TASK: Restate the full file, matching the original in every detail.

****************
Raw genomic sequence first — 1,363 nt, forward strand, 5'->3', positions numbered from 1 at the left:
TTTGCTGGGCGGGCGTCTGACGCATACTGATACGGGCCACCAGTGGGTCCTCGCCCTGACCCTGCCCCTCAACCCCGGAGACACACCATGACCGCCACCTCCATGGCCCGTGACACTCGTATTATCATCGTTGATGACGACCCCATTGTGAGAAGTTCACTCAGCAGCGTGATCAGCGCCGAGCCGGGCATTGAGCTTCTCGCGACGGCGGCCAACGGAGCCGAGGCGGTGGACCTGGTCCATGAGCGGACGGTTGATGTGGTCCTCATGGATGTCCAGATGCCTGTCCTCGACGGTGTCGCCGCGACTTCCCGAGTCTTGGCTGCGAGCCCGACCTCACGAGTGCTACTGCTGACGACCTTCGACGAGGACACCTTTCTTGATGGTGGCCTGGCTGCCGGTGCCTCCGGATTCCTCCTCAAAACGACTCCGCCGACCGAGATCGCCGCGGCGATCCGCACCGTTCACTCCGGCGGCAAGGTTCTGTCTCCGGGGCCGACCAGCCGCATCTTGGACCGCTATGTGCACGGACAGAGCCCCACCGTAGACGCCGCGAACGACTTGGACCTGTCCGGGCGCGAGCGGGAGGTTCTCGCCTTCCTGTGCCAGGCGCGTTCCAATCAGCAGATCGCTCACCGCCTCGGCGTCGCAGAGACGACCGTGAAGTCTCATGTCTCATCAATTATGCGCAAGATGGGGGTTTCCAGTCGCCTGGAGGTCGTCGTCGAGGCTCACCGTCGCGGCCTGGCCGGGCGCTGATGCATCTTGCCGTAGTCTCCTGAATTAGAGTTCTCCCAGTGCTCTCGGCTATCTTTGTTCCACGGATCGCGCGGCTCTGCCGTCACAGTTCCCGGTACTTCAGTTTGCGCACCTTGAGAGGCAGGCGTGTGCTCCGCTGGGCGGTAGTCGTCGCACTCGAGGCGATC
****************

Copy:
Raw genomic sequence first — 1,363 nt, forward strand, 5'->3', positions numbered from 1 at the left:
TTTGCTGGGCGGGCGTCTGACGCATACTGATACGGGCCACCAGTGGGTCCTCGCCCTGACCCTGCCCCTCAACCCCGGAGACACACCATGACCGCCACCTCCATGGCCCGTGACACTCGTATTATCATCGTTGATGACGACCCCATTGTGAGAAGTTCACTCAGCAGCGTGATCAGCGCCGAGCCGGGCATTGAGCTTCTCGCGACGGCGGCCAACGGAGCCGAGGCGGTGGACCTGGTCCATGAGCGGACGGTTGATGTGGTCCTCATGGATGTCCAGATGCCTGTCCTCGACGGTGTCGCCGCGACTTCCCGAGTCTTGGCTGCGAGCCCGACCTCACGAGTGCTACTGCTGACGACCTTCGACGAGGACACCTTTCTTGATGGTGGCCTGGCTGCCGGTGCCTCCGGATTCCTCCTCAAAACGACTCCGCCGACCGAGATCGCCGCGGCGATCCGCACCGTTCACTCCGGCGGCAAGGTTCTGTCTCCGGGGCCGACCAGCCGCATCTTGGACCGCTATGTGCACGGACAGAGCCCCACCGTAGACGCCGCGAACGACTTGGACCTGTCCGGGCGCGAGCGGGAGGTTCTCGCCTTCCTGTGCCAGGCGCGTTCCAATCAGCAGATCGCTCACCGCCTCGGCGTCGCAGAGACGACCGTGAAGTCTCATGTCTCATCAATTATGCGCAAGATGGGGGTTTCCAGTCGCCTGGAGGTCGTCGTCGAGGCTCACCGTCGCGGCCTGGCCGGGCGCTGATGCATCTTGCCGTAGTCTCCTGAATTAGAGTTCTCCCAGTGCTCTCGGCTATCTTTGTTCCACGGATCGCGCGGCTCTGCCGTCACAGTTCCCGGTACTTCAGTTTGCGCACCTTGAGAGGCAGGCGTGTGCTCCGCTGGGCGGTAGTCGTCGCACTCGAGGCGATC